“Humanitarian responses around the world are managing to get people through these massive crises to prevent loss of life,” said Mason. “But there’s not enough financial backing to get people back on their feet again.”

And Ethiopia’s crisis is far from over. The main spring Gu/Ganna rains have finally begun in parts of the Somali region, but they were a month late.

The forecast is that they will be below average and won’t regenerate pasture sufficiently for the pastoralists, who have lost so much, to rebuild their lives.


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OXFAM: As drought grips Ethiopia, a mother waits to name her newborn

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IRIN: Ethiopia in 2017: New drought: 15.9m people in famine crisis March 19, 2017

Posted by OromianEconomist in Uncategorized.
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Farmers, traders and consumers across East and Southern Africa are feeling the impact of consecutive seasons of drought that have scorched harvests and ruined livelihoods.

Ethiopia: The strongest El Niño phenomenon on record led to an extreme drought in 2016, with 10.2 million in need of food aid. A new drought means 2017 could be just as dire, throwing an additional 5.7 million people into crisis. Farmers and herders found their resilience tested to the limit last year. They have very limited resources left to cope with the current crisis. More at IRIN: Drought in Africa.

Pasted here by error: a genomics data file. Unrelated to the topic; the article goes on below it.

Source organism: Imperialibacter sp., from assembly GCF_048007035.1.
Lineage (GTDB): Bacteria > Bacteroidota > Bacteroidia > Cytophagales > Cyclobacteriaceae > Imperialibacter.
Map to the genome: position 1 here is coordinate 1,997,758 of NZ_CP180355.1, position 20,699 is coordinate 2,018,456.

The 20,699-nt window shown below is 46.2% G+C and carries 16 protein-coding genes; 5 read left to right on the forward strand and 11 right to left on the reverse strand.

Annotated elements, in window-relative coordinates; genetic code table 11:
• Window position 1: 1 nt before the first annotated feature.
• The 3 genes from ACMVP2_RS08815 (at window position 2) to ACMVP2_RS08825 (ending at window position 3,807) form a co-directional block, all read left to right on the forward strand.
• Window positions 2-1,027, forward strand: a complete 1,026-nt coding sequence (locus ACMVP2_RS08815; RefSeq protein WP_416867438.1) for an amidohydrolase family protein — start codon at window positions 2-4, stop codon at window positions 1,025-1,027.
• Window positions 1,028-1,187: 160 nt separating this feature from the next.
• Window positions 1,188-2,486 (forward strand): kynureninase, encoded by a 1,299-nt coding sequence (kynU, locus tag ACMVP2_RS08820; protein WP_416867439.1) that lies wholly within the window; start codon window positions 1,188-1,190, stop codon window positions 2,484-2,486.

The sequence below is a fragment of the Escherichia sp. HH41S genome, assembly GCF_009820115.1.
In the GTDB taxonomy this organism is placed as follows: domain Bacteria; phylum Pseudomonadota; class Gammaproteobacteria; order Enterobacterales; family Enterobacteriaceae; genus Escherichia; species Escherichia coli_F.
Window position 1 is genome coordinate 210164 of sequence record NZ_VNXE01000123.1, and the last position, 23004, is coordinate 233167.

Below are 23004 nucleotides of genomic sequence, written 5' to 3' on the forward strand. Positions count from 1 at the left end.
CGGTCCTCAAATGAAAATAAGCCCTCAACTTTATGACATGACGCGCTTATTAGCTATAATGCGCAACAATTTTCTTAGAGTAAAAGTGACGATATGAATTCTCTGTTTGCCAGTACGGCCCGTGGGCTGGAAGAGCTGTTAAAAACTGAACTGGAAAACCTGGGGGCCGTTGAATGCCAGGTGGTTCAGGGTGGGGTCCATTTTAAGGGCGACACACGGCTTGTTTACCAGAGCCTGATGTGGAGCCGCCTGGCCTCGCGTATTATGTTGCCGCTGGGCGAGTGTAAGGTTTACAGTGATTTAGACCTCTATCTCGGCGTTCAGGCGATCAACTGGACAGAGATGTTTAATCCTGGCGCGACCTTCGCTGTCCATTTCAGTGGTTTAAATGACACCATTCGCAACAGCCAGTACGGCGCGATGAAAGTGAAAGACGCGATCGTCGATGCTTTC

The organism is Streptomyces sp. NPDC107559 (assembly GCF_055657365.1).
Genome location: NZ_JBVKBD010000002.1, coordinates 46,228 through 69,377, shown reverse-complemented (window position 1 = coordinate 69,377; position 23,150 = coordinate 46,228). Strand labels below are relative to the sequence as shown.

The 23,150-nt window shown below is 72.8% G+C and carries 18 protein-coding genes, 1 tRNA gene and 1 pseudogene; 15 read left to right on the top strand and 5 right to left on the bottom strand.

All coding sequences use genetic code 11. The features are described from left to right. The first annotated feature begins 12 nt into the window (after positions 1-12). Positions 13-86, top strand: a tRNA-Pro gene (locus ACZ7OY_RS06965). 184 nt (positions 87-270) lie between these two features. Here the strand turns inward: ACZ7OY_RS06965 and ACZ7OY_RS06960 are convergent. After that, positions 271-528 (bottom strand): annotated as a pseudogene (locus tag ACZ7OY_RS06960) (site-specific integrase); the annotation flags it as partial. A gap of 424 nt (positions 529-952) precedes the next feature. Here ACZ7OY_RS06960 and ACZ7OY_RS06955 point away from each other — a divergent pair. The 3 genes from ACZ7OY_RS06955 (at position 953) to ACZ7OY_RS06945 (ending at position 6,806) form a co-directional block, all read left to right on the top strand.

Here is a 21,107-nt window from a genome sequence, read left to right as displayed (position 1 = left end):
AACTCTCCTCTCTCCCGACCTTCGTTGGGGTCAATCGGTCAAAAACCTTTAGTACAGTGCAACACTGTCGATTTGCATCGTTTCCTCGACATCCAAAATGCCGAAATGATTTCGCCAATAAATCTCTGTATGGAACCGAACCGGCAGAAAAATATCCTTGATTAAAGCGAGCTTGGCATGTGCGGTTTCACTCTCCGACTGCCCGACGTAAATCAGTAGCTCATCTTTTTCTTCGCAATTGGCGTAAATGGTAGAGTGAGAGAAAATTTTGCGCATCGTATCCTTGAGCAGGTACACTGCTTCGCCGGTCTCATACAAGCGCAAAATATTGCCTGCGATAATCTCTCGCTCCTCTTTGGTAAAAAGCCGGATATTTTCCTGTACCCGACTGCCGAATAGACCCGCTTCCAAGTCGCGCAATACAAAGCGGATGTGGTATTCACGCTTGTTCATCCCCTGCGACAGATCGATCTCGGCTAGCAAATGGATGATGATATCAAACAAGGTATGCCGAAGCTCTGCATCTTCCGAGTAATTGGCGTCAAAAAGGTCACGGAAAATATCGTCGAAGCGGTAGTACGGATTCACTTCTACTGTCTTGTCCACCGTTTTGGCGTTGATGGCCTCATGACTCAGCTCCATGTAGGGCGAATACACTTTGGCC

OCHA: Ethiopia: New drought puts recovery and neighbouring countries at risk

 

2016 was a challenging year for Ethiopia. But 2017 could be equally dire, as the country has been hit by a new drought. As 2.4 million farmers and herders cannot sustainably practice their livelihoods and reinvigorate their already drought-stricken farms, the new drought is throwing an additional 5.7 million people into crisis.

At the launch of the Humanitarian Requirements Document, UN Humanitarian Chief Stephen O’Brien called for US$948 million to meet people’s survival and livelihoods needs in 2017.

“We need to act now before it is too late,” he said. “We have no time to lose. Livestock are already dying, pastoralists and farmers are already fleeing their homes in search of water and pasture, and hunger and malnutrition levels will rise soon if assistance does not arrive on time.”


Source: 2017 Humanitarian Requirements Document

Back-to-back cycles of poor or non-existent rainfall since 2015, coupled with the strongest El Niño on record, led to Ethiopia’s worst drought in decades. The new drought has hit southern and eastern regions, and pastoralists and farmers are fleeing their homes to find water and pasture.

The new drought extends beyond Ethiopia’s borders—in Kenya and Somalia, it has already pushed 1.3 million people and 5 million people into hunger, respectively. Severe water and pasture shortages in Somalia have resulted in livestock deaths, disrupted livelihoods and caused massive food shortages.

The worst drought in half a century has stricken large parts of Africa. More than 50 million people are threatened by hunger and few countries have been hit as hard as Ethiopia. May 14, 2016

Posted by OromianEconomist in Uncategorized.
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Odaa Oromoo

 

Ethiopia: